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Discharged patients testing positive once again; expert reassures public

By Li Wenfang in Guangzhou | China Daily | Updated: 2020-02-27 09:09
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About 14 percent of the cured novel coronavirus patients in Guangdong province tested positive for the virus again after they were discharged from the hospital and were put under medical observation at designated places.

Song Tie, deputy director of Guangdong Provincial Center of Disease Control and Prevention, made the remarks at a news conference in Guangzhou on Tuesday.

A total of 841 of the 1,347 confirmed novel coronavirus patients had been cured and discharged from hospitals in Guangdong by Tuesday.

Generally after a person is infected by a virus, that person's body will create antibodies that prevent the virus in that person from being contagious.

Young patients with mild conditions may form antibodies in as little as two weeks. Even if they test positive, the risk of being contagious is low, Song said.

However, in some elderly patients, it takes longer to form antibodies, he said. He added that these patients continue to discharge virulence and may be contagious.

Cases of cured patients testing positive again are attributable to the condition of their disease and their physical quality, which could lead to incomplete healing of lung inflammation, Song said.

Inflamed lungs take a relatively long time to fully recover-possibly two to three months, he said.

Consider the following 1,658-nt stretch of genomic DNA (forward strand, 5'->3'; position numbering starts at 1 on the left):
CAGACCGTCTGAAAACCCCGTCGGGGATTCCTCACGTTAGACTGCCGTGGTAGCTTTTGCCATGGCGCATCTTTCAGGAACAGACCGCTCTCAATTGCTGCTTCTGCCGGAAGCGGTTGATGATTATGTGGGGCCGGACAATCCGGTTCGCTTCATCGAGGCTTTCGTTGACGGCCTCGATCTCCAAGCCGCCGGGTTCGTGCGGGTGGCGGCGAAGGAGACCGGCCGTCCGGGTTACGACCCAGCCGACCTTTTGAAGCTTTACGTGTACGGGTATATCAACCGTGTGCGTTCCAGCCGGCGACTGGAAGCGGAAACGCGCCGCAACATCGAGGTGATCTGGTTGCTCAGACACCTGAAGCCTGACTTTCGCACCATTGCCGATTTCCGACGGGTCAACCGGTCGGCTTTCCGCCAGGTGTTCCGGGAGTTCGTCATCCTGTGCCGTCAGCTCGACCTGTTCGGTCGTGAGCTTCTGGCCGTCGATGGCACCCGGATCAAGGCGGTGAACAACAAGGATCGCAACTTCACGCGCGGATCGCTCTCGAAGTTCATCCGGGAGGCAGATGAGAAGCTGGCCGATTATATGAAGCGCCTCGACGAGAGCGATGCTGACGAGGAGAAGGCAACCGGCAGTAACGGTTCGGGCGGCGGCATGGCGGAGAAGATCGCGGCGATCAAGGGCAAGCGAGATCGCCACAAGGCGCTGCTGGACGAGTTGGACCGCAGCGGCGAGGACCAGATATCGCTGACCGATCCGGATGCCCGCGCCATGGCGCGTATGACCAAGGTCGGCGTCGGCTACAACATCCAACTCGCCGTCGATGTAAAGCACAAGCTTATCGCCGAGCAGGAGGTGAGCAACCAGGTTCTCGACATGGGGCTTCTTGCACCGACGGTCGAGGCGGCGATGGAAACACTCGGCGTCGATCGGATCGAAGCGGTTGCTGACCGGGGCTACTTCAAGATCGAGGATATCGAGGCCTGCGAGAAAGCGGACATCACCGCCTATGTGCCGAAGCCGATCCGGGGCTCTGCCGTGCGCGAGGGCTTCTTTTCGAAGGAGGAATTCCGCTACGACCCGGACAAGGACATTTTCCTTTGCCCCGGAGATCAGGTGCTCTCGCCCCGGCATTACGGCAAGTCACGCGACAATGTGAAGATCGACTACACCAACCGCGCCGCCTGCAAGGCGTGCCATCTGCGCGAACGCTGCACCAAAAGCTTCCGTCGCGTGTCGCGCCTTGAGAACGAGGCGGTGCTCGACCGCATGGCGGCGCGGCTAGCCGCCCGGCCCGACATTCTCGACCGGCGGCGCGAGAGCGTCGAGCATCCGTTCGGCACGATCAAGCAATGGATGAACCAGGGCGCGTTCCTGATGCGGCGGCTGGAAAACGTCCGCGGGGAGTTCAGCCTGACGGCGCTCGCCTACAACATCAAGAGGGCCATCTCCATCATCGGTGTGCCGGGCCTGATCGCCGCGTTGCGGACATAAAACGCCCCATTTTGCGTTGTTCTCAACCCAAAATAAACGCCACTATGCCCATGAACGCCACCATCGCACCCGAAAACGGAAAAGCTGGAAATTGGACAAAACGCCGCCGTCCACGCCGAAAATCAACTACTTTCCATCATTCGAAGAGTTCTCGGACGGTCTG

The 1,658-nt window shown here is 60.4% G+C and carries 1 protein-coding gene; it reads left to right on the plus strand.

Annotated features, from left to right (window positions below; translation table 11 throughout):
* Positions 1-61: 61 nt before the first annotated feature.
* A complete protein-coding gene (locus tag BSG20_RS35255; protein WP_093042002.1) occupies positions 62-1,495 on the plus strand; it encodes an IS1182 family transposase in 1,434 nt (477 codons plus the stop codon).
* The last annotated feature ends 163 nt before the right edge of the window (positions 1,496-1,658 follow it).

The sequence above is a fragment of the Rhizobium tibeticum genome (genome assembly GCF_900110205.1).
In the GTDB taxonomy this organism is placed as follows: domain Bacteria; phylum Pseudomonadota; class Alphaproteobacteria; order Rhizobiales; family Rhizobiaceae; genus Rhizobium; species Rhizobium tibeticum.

The Guangdong provincial authority issued a notice on Feb 19 calling for improved follow-up on discharged novel coronavirus patients, who are required to stay under medical observation for 14 days after they leave the hospital.

After 14 days, if a person is found to have antibodies and tests negative, he or she can return to society, Song said.

"Novel coronavirus pneumonia is a new transmissible disease. We continue to learn about it during treatment and control of the disease and issue new treatment and control plans" accordingly, he said.

"Please be assured that our patients will come out healthy and that we are able to protect the public, the patients' families and people who have close contact with them," he said.

Research in this regard is being conducted by Song's center and a research team led by Zhong Nanshan, a prominent expert in respiratory diseases and one of the leading specialists tackling the outbreak.

Meanwhile, Guangzhou, capital of Guangdong, reported 13 cases of discharged patients testing positive again while 104 people with close contact with them tested negative.

Discharged patients, which totaled 185 in Guangzhou by Monday, were asked to be isolated at home initially but were later required to be isolated at designated hospitals until both throat and anal swab samples test negative, said Li Yueping, director of the intensive care unit of the infectious disease center of the Guangzhou Eighth People's Hospital.

The discharged patients who tested positive again showed no symptoms. They may have the virus in stools, but whether the virus is alive there cannot be technically determined at the moment, which means strict measures for controlling the virus remain necessary, Li said.



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